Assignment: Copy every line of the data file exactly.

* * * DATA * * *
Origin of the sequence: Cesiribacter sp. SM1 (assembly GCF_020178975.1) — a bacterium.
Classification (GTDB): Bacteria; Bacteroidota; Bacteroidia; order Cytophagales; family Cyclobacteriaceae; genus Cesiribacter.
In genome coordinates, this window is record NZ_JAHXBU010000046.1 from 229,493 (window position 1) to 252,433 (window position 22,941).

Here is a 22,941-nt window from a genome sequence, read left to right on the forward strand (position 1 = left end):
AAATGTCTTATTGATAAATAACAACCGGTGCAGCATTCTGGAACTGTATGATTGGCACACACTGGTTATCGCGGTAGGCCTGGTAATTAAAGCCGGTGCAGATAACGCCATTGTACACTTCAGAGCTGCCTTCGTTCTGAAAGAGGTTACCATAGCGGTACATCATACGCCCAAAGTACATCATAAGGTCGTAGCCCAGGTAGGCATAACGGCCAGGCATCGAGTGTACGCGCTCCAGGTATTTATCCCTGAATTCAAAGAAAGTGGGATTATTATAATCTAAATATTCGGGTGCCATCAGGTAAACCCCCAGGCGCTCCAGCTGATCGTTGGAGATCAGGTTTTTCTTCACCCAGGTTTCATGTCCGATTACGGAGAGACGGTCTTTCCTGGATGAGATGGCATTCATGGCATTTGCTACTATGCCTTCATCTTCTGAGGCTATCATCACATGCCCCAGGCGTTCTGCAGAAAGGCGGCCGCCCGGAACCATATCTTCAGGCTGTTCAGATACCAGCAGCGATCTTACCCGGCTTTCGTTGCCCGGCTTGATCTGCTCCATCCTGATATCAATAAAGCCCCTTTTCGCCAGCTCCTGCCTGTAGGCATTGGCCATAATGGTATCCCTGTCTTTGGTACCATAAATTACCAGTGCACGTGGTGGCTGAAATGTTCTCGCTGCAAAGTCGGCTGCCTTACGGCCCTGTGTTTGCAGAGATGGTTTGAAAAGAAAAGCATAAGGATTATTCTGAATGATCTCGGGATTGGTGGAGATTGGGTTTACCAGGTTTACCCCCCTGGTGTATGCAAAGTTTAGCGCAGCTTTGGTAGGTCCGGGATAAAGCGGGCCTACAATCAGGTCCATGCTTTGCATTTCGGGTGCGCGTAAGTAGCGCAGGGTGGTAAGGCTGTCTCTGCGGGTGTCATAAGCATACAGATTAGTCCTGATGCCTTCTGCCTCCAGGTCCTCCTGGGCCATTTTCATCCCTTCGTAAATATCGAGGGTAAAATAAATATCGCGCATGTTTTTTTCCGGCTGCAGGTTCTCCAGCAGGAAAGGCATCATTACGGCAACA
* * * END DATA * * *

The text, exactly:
Origin of the sequence: Cesiribacter sp. SM1 (assembly GCF_020178975.1) — a bacterium.
Classification (GTDB): Bacteria; Bacteroidota; Bacteroidia; order Cytophagales; family Cyclobacteriaceae; genus Cesiribacter.
In genome coordinates, this window is record NZ_JAHXBU010000046.1 from 229,493 (window position 1) to 252,433 (window position 22,941).

Here is a 22,941-nt window from a genome sequence, read left to right on the forward strand (position 1 = left end):
AAATGTCTTATTGATAAATAACAACCGGTGCAGCATTCTGGAACTGTATGATTGGCACACACTGGTTATCGCGGTAGGCCTGGTAATTAAAGCCGGTGCAGATAACGCCATTGTACACTTCAGAGCTGCCTTCGTTCTGAAAGAGGTTACCATAGCGGTACATCATACGCCCAAAGTACATCATAAGGTCGTAGCCCAGGTAGGCATAACGGCCAGGCATCGAGTGTACGCGCTCCAGGTATTTATCCCTGAATTCAAAGAAAGTGGGATTATTATAATCTAAATATTCGGGTGCCATCAGGTAAACCCCCAGGCGCTCCAGCTGATCGTTGGAGATCAGGTTTTTCTTCACCCAGGTTTCATGTCCGATTACGGAGAGACGGTCTTTCCTGGATGAGATGGCATTCATGGCATTTGCTACTATGCCTTCATCTTCTGAGGCTATCATCACATGCCCCAGGCGTTCTGCAGAAAGGCGGCCGCCCGGAACCATATCTTCAGGCTGTTCAGATACCAGCAGCGATCTTACCCGGCTTTCGTTGCCCGGCTTGATCTGCTCCATCCTGATATCAATAAAGCCCCTTTTCGCCAGCTCCTGCCTGTAGGCATTGGCCATAATGGTATCCCTGTCTTTGGTACCATAAATTACCAGTGCACGTGGTGGCTGAAATGTTCTCGCTGCAAAGTCGGCTGCCTTACGGCCCTGTGTTTGCAGAGATGGTTTGAAAAGAAAAGCATAAGGATTATTCTGAATGATCTCGGGATTGGTGGAGATTGGGTTTACCAGGTTTACCCCCCTGGTGTATGCAAAGTTTAGCGCAGCTTTGGTAGGTCCGGGATAAAGCGGGCCTACAATCAGGTCCATGCTTTGCATTTCGGGTGCGCGTAAGTAGCGCAGGGTGGTAAGGCTGTCTCTGCGGGTGTCATAAGCATACAGATTAGTCCTGATGCCTTCTGCCTCCAGGTCCTCCTGGGCCATTTTCATCCCTTCGTAAATATCGAGGGTAAAATAAATATCGCGCATGTTTTTTTCCGGCTGCAGGTTCTCCAGCAGGAAAGGCATCATTACGGCAACA